A unique mix of speed, grace, assertiveness and skill, hurling is a team sport played on a field or “pitch” slightly larger than a soccer field. Grouped in teams of 15, the players use a curved stick made of ash (a hurley) to move a baseball-sized sliothar (pronounced “slitter”) down the field. Three points are awarded for hitting the ball through a goal, and one point is awarded for sending it through the uprights mounted on either side of the goal.
The game of hurling is one of the oldest and fastest field sports in existence today. Ireland’s signature sport was first mentioned in accounts of the epic Battle of Moytura, which took place in the13th century BC and began with a bloody 27-a-side hurling match.
One of the greatest hurlers in Irish legend is Cúchulainn (pronounced Coo-KULL-In). Born as Sétanta, his name was changed after killing a fierce hound, owned by Culainn, with a silver sliothar (hurling ball). Upon killing the prized watchdog, the young warrior offered his services in its place and thus became Like Ireland itself, the game of hurling has been marked by a turbulent past. In 1366 AD, laws were enforced in an effort to stop the propagation of the Irish culture and heritage to the invading Anglo- Normans. But hurling was much too popular with the Irish and the new Norman settlers, and the game continued.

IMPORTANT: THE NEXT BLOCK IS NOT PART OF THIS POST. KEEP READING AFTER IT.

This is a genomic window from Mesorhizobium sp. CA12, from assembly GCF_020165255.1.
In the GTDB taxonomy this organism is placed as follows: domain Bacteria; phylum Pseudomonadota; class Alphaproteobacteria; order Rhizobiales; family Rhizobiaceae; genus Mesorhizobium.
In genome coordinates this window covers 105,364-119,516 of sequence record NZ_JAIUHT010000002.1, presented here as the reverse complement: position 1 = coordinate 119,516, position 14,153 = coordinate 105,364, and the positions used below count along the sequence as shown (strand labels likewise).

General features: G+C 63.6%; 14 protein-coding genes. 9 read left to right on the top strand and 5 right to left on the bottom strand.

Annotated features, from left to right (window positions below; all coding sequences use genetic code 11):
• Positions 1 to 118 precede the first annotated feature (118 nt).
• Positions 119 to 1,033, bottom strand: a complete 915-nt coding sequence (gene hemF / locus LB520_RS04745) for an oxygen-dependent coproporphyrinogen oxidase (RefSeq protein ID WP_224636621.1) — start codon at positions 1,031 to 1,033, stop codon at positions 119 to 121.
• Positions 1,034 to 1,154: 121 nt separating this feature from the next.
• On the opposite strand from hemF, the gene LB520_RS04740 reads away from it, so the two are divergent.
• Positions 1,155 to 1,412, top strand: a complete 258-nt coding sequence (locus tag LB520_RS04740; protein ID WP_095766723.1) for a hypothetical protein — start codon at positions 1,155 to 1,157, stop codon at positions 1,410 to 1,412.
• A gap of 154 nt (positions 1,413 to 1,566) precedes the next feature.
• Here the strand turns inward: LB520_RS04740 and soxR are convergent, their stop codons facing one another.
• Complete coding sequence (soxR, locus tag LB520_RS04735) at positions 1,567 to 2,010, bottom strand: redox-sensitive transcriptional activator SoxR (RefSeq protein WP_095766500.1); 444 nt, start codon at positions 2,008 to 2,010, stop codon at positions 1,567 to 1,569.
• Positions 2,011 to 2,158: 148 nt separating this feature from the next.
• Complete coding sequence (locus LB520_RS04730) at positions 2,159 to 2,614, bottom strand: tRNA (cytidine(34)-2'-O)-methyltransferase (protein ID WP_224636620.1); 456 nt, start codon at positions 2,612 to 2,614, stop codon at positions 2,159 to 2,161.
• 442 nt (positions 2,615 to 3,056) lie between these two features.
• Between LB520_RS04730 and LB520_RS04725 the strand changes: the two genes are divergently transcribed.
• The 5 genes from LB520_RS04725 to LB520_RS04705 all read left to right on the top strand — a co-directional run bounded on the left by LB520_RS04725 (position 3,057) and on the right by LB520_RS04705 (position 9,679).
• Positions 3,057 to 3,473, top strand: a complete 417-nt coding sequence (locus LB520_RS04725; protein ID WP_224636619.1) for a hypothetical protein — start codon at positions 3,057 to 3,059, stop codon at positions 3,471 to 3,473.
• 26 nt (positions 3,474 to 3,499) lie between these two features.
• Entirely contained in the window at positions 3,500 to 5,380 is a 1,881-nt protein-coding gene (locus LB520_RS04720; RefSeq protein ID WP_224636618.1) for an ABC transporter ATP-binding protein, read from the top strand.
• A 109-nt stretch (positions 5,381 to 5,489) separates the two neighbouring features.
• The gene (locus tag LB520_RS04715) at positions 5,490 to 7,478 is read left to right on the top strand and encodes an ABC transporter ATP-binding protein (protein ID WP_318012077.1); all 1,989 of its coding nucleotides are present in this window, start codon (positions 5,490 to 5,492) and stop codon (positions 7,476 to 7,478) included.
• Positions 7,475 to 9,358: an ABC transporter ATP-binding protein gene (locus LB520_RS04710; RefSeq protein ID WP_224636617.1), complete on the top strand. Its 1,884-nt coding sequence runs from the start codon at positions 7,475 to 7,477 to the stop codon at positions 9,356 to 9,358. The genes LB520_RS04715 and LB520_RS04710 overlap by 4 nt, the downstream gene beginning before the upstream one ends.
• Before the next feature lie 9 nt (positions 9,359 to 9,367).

Despite other bans instituted by the British, the game survived as a casual pastime until the late 19th century, when hurling experienced a revival as a part of the Irish independence movement.
In 1884, the Gaelic Athletic Association (GAA) was founded by Michael Cusack and other Irish nationalists in County Tipperary, with the mission of promoting this and other native games, and continues to govern Irish sport to this day.
The All-Ireland finals are the highlight of the annual sporting calendar, attracting nearly 90,000 spectators to the championship game in Dublin’s massive and revered Croke Park stadium.
But the game has spread beyond the emerald isle as well. Today, there are more than 400 GAA clubs throughout the Americas as well as in Asia, Australia, the Middle East, and the European continent, involving not only Irish expatriates, but, like the MHC, athletes from many background who are unified by the love of this challenging, dynamic sport.